Tuesday, April 22, 2008

Different reactions to the #twittout

I've recommended (via FriendFeed) that these two posts be read in tandem.

One is from Michael Arrington and reads, in part:

For me Twitter became indispensable in March 2008, when my usage skyrocketed....It is now an important part of my work and social life, as I carry on bite-sized conversations with thousands of people around the world throughout the day. It’s a huge marketing tool, and information tool. But it is also a social habit that’s hard to kick.

The other is from Kara Swisher and reads, in part:

[W]hile Twitter is amazing in many ways, its tech glitches don’t deserve this level of emergency alarms.

But that has not stopped the echo chamber of Silicon Valley from making a lot of really noisy noise about the indignity of it all.

Swisher then notes that this #twittout (my term, not hers) doesn't compare in reach to the 19-hour AOL outage in August 1996, which affected 6.3 million users. bhc3 delved into the AOL episode in more detail:

AOL had been humming along in growth, and then they hit an inflection point. They changed their offering to a low-cost, flat-rate fee for Internet access. Eventually, so many people signed up and used AOL that many people couldn’t actually get online.

So who's the winner? Robert Scoble argued that FriendFeed gets a clear benefit here:

Twitter is handing FriendFeed a gift. A major one at that....

Why is FriendFeed seeing this growth? Well, for one, it hasn’t gone down since I’ve joined it. It was built from the start to scale, which after I met the team I understood why: two of the founders of FriendFeed started Gmail and Google Maps, so I’m sure they’ve learned a few tricks about making sure services don’t go down from Google.

For more background, see this Disqus conversation between myself, Robert Scoble, and Dave Winer in Winer's blog.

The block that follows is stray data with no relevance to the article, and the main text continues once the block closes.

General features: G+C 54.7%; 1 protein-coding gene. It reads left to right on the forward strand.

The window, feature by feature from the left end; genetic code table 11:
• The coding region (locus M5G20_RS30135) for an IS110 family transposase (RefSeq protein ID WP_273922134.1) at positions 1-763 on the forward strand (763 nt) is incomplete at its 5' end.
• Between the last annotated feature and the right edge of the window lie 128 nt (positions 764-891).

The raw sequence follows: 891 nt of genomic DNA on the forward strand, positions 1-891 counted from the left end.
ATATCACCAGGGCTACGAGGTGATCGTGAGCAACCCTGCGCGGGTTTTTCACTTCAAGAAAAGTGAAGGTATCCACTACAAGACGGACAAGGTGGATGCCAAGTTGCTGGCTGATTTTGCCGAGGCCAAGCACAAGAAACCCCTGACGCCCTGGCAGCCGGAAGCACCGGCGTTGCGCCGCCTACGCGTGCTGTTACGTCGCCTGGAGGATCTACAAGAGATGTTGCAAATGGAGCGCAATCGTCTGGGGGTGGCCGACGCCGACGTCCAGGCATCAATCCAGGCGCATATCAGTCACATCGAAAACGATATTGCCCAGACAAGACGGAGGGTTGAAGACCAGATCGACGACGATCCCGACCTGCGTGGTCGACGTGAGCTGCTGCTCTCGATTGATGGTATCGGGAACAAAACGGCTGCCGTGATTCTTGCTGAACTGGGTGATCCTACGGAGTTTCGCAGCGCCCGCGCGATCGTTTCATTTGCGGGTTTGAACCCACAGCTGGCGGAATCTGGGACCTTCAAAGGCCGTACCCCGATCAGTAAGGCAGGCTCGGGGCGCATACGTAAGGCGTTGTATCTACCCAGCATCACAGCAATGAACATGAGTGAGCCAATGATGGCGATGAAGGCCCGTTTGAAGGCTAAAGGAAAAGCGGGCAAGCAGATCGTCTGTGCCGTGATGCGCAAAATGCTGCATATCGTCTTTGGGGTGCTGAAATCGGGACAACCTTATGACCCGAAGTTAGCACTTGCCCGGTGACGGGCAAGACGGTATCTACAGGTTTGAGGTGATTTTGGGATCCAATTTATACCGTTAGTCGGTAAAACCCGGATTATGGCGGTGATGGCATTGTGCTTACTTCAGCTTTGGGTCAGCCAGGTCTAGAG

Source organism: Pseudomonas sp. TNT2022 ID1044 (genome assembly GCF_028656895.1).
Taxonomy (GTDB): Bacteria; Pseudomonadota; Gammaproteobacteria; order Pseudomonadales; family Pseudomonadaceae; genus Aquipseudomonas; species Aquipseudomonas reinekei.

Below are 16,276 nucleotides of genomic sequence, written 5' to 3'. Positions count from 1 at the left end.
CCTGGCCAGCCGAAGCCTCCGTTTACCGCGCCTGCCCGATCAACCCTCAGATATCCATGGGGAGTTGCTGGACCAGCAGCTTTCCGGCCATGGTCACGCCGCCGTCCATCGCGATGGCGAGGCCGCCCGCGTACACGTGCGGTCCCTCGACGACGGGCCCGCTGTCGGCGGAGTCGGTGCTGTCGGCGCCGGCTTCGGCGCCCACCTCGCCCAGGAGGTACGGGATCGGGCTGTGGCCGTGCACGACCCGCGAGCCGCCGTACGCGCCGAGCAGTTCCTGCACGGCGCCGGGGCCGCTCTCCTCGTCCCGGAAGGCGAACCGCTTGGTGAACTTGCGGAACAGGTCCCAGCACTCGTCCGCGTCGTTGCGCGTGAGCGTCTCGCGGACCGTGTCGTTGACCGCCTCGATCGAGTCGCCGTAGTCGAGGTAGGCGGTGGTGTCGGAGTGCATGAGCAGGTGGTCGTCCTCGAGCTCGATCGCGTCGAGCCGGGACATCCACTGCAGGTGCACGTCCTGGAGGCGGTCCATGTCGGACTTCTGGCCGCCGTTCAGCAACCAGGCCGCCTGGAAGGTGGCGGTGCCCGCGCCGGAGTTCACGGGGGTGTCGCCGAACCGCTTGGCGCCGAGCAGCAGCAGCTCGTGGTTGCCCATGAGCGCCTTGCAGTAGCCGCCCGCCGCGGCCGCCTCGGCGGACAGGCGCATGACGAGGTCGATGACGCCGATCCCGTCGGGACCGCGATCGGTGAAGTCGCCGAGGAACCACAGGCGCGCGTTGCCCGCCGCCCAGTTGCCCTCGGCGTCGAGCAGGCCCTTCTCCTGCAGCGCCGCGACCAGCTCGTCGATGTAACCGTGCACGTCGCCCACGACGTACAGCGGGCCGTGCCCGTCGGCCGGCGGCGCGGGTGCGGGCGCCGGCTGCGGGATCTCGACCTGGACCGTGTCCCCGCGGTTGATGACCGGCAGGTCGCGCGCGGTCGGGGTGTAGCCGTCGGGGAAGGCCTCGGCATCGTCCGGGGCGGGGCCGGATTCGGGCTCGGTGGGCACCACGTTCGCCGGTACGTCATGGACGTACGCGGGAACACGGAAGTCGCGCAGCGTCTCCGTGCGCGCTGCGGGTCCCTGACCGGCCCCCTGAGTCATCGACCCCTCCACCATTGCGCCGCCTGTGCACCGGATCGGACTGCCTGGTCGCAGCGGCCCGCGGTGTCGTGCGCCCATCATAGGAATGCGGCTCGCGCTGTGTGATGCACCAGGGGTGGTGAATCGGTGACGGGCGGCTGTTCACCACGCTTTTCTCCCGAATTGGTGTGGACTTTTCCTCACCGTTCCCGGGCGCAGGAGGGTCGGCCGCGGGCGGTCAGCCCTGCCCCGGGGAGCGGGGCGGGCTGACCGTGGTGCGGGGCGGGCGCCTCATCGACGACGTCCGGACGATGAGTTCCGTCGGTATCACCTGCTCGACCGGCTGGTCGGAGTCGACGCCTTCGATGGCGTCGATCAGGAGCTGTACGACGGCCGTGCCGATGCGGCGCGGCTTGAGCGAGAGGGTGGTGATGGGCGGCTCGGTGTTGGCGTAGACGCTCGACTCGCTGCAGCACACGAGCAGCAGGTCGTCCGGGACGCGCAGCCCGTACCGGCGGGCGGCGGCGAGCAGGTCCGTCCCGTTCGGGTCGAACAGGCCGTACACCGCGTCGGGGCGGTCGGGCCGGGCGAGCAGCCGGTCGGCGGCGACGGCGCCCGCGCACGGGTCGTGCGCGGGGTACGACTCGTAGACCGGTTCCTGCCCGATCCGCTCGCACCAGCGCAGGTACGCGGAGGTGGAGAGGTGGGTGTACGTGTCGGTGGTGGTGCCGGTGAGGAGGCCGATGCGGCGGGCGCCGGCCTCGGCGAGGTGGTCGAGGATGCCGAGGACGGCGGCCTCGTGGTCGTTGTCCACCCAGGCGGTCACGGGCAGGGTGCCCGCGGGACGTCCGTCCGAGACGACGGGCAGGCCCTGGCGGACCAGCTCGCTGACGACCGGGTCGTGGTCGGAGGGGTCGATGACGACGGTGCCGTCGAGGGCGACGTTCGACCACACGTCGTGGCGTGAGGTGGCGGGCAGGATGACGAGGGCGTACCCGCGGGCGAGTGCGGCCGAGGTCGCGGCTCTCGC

Meanwhile, Bryan Person cited a rather dour opinion on Twitter's future:

My friend Jack Hodgson is convinced that Twitter’s death is coming, and that we should start preparing for it now. It’s nights like tonight that I really think he’s onto something.

To my knowledge, Hodgson hasn't written about this prediction, but I did find a fairly dour tweet:

Another quiet day on twitter. Or is something broken? Given twitter's checkered past, I'm leaning toward the latter.

06:48 AM April 21, 2008 from web

Meanwhile, here's the official word from Twitter, in an April 21 blog post that has been updated several times:

Monday, April 21, 2008
Weekend Web Weirdness
On Friday, we successfully deployed a new memcache project as part of our overall work to create a more scalable service. After the deploy, we needed to move a lot of data with minimum impact on service quality. To do this, we put together some code that moves data only as it is requested.

This process kept a minimum on service disruption but did cause Twitter to have a complex conversation with two sets of caches over the weekend and into today. This resulted in some caching issues—namely, the /home timeline cache wasn't being updated correctly for everyone.

We're aware of this, we realize that it's annoying, and we're meeting today about how to best finish up this project and clean up any remaining bugs. Thanks to everyone who checked in with us on Satisfaction, @replies, and email over the weekend. Overall, completing this memcache project is a big win that will lead to increased stability.

Update: We're working on this project more today and will be checking in again this evening. Also, we keep folks updated as much as possible on our forum over at Get Satisfaction (in case you're only visiting this blog for news).

Update: We've deployed code that gets Twitter talking to one - and only one - pool
of memcache servers. This eliminates a lot of potential confusion and is progress. But we are still noticing related symptoms so we're still investigating and making improvements.

Update: Okay, here's a more satisfying update. We're catching up on things and backfilling the timelines. Once things are caught up, we should be good—and successfully moved to the new memcaching scheme.

As far as I know, Twitter's only two communications on this issue were the April 21 blog post, and the April 19 tweet from @twitter_status which I cited earlier. (Oddly enough, @twitter_status did not issue an April 21 tweet that linked to the blog post.)

P.S. I performed a search for my favorite hashtag term twittout, and I ran across this February tweet from taulpaul that proposed a new product:

new t-shirt: "I lived through the last twitter outage" This would have a OLED which would display the time and date of the last twittout.

03:25 PM February 14, 2008 from web

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